Technology explained Porsche 911 X51 Powerkit

Technology explained Porsche 911 X51 Powerkit

Alisdair Cusick explains how the X51 Powerkit extracted more from the 911’s nat-asp flat six

For some owners, standard is never enough – even on a 911. With this in mind, Porsche offered a performance increase package for the 911 called the X51 Powerkit. Since the 993, the X51 was a factory-approved package to give a 911 engine a little bit extra.

The X51 floated around on options lists for both the 993 and 996, but you may not have known this, so uncommonly was the option specified. It was the 997 – specifically 997.2 models – that saw the package come into wider awareness, thanks to models like the Sport Classic, Speedster and GTS, which all came with the X51. Rather than a scant mention buried near the back of a brochure, the Powerkit started to become central to the performance of the specials.

The kit, originally only for 997 Carrera S and 4S models, is far more than just a simple chip retune. It used cylinder heads with flow-optimised intake and exhaust ports, a larger intake manifold and throttle body, flow-optimised X51 headers with a larger cross-section, a third radiator and special maps for the DME control unit. Visually, the only differences were the carbon-fibre airbox, fed by two channels, and an optional Sports Exhaust with twin chrome tips. The result wasn’t an extra push across the rev range as some may have expected, but instead brought benefits at the top and bottom. For some, that wasn’t dramatic enough, but an X51 997.1 is decidedly rev-happy and a joy to pedal.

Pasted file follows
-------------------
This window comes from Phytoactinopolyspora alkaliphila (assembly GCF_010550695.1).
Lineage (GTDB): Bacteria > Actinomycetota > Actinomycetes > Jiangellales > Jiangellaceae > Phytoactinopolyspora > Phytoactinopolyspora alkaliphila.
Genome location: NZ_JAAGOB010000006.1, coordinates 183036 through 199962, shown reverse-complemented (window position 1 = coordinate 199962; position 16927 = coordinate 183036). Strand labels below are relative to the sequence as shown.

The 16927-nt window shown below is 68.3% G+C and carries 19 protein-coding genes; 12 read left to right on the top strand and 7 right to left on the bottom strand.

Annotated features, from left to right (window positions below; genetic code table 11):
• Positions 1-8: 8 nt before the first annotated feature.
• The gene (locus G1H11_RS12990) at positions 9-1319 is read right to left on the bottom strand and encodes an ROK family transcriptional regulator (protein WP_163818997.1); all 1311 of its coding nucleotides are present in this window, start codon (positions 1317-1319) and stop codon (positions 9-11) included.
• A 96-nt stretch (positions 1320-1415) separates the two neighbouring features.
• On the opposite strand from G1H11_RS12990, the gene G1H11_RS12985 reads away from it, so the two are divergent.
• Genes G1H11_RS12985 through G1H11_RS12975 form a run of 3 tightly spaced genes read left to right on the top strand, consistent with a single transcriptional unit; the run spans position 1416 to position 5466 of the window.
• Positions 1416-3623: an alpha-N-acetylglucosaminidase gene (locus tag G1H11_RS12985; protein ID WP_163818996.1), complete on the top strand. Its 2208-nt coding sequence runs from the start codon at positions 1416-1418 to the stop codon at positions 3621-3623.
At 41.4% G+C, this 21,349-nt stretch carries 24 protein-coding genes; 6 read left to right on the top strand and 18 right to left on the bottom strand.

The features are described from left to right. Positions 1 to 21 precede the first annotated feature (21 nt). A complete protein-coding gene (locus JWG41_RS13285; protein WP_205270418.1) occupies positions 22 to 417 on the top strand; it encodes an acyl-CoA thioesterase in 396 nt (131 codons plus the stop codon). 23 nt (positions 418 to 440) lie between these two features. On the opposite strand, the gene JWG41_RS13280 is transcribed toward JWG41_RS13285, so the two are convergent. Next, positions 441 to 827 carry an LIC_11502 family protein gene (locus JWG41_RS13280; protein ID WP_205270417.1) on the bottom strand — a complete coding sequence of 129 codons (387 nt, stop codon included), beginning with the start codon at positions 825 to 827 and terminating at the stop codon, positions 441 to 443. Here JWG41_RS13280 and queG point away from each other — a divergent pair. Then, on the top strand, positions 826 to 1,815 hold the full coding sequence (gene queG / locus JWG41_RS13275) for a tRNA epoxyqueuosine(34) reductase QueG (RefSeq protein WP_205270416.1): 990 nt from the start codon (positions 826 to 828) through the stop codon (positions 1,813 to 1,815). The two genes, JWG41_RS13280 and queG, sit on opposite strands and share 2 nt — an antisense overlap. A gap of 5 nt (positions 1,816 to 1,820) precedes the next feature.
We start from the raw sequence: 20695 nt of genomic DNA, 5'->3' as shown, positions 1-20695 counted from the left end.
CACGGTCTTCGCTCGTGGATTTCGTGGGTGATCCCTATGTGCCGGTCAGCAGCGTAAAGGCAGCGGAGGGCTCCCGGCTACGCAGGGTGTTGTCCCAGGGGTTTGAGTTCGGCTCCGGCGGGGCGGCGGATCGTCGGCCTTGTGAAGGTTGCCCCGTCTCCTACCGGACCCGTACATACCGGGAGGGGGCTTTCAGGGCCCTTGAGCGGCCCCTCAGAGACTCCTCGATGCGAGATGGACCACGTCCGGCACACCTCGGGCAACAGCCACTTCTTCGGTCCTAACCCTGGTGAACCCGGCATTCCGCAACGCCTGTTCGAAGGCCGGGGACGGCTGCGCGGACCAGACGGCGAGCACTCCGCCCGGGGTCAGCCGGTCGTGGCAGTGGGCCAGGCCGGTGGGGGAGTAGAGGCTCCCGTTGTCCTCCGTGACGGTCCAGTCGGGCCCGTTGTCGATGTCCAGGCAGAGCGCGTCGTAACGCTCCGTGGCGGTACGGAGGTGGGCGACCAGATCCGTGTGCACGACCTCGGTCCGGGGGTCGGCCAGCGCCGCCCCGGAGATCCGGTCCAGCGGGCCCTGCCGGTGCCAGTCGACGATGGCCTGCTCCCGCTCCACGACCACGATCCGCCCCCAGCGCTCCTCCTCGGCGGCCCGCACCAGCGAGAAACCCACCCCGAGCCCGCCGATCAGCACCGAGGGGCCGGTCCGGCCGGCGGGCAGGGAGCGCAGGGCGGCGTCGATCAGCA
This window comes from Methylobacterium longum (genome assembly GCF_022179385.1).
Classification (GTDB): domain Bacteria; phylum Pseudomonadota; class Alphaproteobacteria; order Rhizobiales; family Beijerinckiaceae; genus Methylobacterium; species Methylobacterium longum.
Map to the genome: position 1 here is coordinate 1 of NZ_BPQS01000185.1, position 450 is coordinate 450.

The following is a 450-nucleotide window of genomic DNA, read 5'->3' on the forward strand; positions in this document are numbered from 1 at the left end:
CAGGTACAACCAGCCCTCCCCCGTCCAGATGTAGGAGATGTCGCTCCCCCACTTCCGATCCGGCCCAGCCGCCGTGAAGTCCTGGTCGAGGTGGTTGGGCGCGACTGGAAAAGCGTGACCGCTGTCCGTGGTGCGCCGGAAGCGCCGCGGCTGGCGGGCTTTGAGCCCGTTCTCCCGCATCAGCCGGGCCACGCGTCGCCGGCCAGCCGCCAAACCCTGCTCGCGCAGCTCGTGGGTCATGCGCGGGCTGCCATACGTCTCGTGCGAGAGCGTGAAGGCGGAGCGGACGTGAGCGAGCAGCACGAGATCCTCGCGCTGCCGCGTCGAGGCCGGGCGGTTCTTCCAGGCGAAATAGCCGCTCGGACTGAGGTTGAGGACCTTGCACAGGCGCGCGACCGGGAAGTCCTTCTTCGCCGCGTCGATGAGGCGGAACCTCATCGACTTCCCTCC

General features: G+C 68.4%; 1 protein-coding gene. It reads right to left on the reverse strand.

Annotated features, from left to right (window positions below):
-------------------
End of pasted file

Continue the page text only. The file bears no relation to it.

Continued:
For the 997.2, the X51 intake tract was redesigned to further enhance performance, and incorporated six switchable valves. Referred to as the variable resonance intake system, the valves could adjust to suit power or torque airflow requirements for engine speed and throttle position. Essentially, the intake encourages the air to behave in a way that compresses more air charge into the cylinder to benefit either power or torque as needed. More air coming in means more fuel can burn, and a bigger bang means more performance. Combined with DFI of the 997.2, the performance benefit spread across the rev range.

On the 997.2 the X51 took power from 385 to 408bhp, but peak torque remained at 420Nm, albeit with a much flatter torque curve, and lowering the peak to 4,200rpm. Put another way, the Powerkit gave you the power of the revered 993 Turbo, but with the linear delivery from a naturally aspirated engine.

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